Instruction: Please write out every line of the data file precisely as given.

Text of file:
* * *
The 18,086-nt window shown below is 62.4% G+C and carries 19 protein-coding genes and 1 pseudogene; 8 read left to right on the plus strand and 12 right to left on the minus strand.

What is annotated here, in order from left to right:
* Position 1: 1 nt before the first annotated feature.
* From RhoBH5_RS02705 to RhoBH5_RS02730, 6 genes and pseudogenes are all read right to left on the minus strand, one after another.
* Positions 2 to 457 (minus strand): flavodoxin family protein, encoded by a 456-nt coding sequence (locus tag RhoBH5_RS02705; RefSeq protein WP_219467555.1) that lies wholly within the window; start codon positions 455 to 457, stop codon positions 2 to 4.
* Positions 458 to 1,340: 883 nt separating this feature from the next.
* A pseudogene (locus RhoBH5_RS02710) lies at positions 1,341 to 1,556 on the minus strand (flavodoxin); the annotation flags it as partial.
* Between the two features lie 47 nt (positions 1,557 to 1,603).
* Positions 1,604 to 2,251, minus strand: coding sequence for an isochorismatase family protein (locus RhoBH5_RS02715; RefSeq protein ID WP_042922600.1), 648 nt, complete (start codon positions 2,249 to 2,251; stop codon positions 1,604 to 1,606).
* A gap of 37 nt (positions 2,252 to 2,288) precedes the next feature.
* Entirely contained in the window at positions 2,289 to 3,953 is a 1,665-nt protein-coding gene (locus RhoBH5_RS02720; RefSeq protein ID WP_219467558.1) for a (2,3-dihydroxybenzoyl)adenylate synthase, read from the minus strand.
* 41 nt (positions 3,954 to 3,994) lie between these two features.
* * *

The 18,086-nt window shown below is 62.4% G+C and carries 19 protein-coding genes and 1 pseudogene; 8 read left to right on the plus strand and 12 right to left on the minus strand.

What is annotated here, in order from left to right:
* Position 1: 1 nt before the first annotated feature.
* From RhoBH5_RS02705 to RhoBH5_RS02730, 6 genes and pseudogenes are all read right to left on the minus strand, one after another.
* Positions 2 to 457 (minus strand): flavodoxin family protein, encoded by a 456-nt coding sequence (locus tag RhoBH5_RS02705; RefSeq protein WP_219467555.1) that lies wholly within the window; start codon positions 455 to 457, stop codon positions 2 to 4.
* Positions 458 to 1,340: 883 nt separating this feature from the next.
* A pseudogene (locus RhoBH5_RS02710) lies at positions 1,341 to 1,556 on the minus strand (flavodoxin); the annotation flags it as partial.
* Between the two features lie 47 nt (positions 1,557 to 1,603).
* Positions 1,604 to 2,251, minus strand: coding sequence for an isochorismatase family protein (locus RhoBH5_RS02715; RefSeq protein ID WP_042922600.1), 648 nt, complete (start codon positions 2,249 to 2,251; stop codon positions 1,604 to 1,606).
* A gap of 37 nt (positions 2,252 to 2,288) precedes the next feature.
* Entirely contained in the window at positions 2,289 to 3,953 is a 1,665-nt protein-coding gene (locus RhoBH5_RS02720; RefSeq protein ID WP_219467558.1) for a (2,3-dihydroxybenzoyl)adenylate synthase, read from the minus strand.
* 41 nt (positions 3,954 to 3,994) lie between these two features.